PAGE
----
Anyone else wanna talk about gullibility?

How gullible are you? Do you know anyone who is especially gullible or particularly cynical? I came across a study about gullibility and thought this would be a good place to discuss it.

Life’s Harsh Lessons ‘Make You More Gullible’

The takeaway summary: “The study found that while some people may indeed become more ‘hard-nosed’ through adversity, the majority become less trusting of their own judgement.” Seemingly paradoxical at first, but it does make sense.

In terms of reasoning and arguments (at least on a forum I trust, like this one), I’m pretty gullible. When someone presents an argument on a topic I don’t know much about, and they sound reasonable, I pretty much agree with them. Until two posts later, when someone knowledgeable rebuts it point-for-point, at which point I pretty much agree with that person. Until four posts later when the original poster reasonably rebuts the rebuttal–etc, etc.

After plenty of introspection (and enough waffling on various topics to give me metaphorical whiplash), I’ve come to understand that this is a personal weakness. So I try to do more research of my own and increase my knowledge, rather than posting hastily-formed opinions and looking like an idiot. That’s a good thing. But I wish I could just be less gullible in the first place! :mad:

Sorry, but I hate it when people start discussions about “non-words” that aren’t in any but the worst online wiki-dictionaries.

It’s a perfectly fine word. There are other sources than wiki’s.
If you don’t like the topic, don’t read it.

I guess you’re one?

Whoooossshhhh! :smiley:

So you fell for it, huh? :stuck_out_tongue:

Do you know the joke about the guy jumping up and down on a manhole cover shouting, “Twenty-four! Twenty-four!”?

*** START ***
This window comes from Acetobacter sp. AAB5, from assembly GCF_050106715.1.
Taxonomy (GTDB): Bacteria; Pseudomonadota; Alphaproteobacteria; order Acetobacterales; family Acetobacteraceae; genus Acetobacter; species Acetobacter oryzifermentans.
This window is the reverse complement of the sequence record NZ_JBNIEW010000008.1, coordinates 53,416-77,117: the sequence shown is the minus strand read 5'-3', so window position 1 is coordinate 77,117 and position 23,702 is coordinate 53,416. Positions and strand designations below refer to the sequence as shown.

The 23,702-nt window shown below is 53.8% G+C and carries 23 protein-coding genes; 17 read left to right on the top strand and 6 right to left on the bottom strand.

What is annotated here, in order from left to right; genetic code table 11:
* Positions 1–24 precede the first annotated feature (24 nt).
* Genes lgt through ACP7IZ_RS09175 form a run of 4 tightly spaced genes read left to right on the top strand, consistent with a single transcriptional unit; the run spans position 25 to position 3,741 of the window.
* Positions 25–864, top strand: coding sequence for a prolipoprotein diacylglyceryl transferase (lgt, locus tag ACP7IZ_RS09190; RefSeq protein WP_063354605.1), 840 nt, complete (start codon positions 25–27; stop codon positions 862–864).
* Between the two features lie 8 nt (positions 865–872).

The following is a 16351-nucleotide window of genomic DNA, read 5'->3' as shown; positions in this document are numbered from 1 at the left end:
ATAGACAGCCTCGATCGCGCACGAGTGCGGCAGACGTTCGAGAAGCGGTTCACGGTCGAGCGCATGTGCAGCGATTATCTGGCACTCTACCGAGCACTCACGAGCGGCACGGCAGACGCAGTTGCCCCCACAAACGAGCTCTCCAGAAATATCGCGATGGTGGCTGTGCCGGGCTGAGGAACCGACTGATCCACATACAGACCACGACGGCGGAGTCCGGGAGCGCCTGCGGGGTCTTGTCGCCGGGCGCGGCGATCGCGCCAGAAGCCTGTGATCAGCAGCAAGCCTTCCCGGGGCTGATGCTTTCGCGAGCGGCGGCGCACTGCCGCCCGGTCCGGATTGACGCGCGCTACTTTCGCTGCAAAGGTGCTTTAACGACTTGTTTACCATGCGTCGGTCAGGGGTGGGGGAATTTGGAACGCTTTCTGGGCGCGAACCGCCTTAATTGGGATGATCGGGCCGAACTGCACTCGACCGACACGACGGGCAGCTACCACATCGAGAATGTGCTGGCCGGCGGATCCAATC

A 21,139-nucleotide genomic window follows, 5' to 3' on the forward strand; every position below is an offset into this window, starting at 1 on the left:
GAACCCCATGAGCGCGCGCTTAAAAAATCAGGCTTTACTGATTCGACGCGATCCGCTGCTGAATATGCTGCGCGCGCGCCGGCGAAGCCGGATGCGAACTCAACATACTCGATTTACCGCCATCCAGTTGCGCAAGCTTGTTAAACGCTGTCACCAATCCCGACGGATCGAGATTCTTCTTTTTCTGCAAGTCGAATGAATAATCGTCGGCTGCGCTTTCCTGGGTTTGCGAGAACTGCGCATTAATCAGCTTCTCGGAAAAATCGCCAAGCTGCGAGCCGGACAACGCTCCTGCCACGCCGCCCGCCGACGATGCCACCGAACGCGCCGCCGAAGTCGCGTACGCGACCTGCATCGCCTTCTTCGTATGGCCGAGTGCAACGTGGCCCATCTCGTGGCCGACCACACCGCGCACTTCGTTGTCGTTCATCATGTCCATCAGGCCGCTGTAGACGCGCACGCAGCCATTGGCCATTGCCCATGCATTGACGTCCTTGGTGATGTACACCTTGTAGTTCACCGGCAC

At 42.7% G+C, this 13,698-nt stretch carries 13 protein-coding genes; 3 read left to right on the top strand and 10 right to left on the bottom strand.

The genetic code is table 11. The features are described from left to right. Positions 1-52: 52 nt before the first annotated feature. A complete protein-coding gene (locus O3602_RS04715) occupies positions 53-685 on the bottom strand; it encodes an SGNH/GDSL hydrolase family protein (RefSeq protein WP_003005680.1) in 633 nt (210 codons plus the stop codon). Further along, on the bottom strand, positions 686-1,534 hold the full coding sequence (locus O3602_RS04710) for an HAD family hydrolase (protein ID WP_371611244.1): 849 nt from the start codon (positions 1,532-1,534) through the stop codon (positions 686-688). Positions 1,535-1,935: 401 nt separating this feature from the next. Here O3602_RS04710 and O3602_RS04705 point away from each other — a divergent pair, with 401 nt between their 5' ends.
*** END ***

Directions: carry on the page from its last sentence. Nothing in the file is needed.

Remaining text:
…“Twenty-five! Twenty-five!” :smiley:

I’m gullible, but I like to think I’ve gotten better as I’ve gotten older and more learned about stuff. Also, with more maturity I’ve come to realize that everyone, including the resident know-it-all, can get their facts wrong. So when someone tells me some “interesting” bit of trivia that sounds really crazy, instead of swalllowing it whole, I’ll file it away and confirm with my own research. I’ll pretend to be impressed, though. Unless it’s a person I don’t like.

But I fear I will always be slow to pick up sarcasm and “gotchas!” I don’t know how to fix this type of gullibility, but I sure wish I did.

It makes a lot of sense to me. Get punched in the face often enough and you stop thinking you’re invincible, and probably have lower Dunning-Kruger effect about your ability to avoid being punched in the face than others.

The more you see, the more you realize you don’t know.

I guess the ideal way to think is open-minded but skeptical. We don’t need to make most decisions in a hurry, and it’s okay not to know what the facts are or exactly how we think/feel about them. I think a lot of us (I am definitely included) make snap decisions about a lot of things that don’t in any way require a snap decision, which means we are often operating with too few facts.

You shouldn’t measure gullibility by how easily you are persuaded in an internet forum; instead you should measure it by how easily you can be persuaded to part with your money.

Thanks for the laughs. ha! :o

This is a very good point. I like to feel ways about stuff. So I like to have opinions about things (various current events, political happenings, etc) just in case I’m ever asked about them or involved in a conversation where they’re mentioned. But you’re right, it’s generally pointless. It doesn’t matter to anyone but me whether I have an opinion about those things in the first place.

Thanks for the insight!

Well, this wouldn’t necessarily be an accurate measure for someone who hasn’t had much money to part with.

Good point–I like thinking about it in terms of stakes. I don’t believe I’ve ever been gulled out of money, and in fact I’m very much a “market maven” who always looks for good deals, and watches out for hidden costs.

But less than a week ago, I blushed to discover how gullible I was when there were no financial stakes on the line: I totally fell for Bob Mondello’s review on NPR of a putative Keanu Reeves Citizen Kane remake (in 3D!). I didn’t realise my error until I looked up the film on IMDB, d’oh. :smack:

(To be fair, I was listening to a two-day-old “most emailed stories” podcast on April 3, so my radar was not as prepared for an April Fool’s joke.)

The study referenced above analyzes a whole 60 cases.

I’m thinking the article may, perhaps unintentionally, be a little self-demonstrating.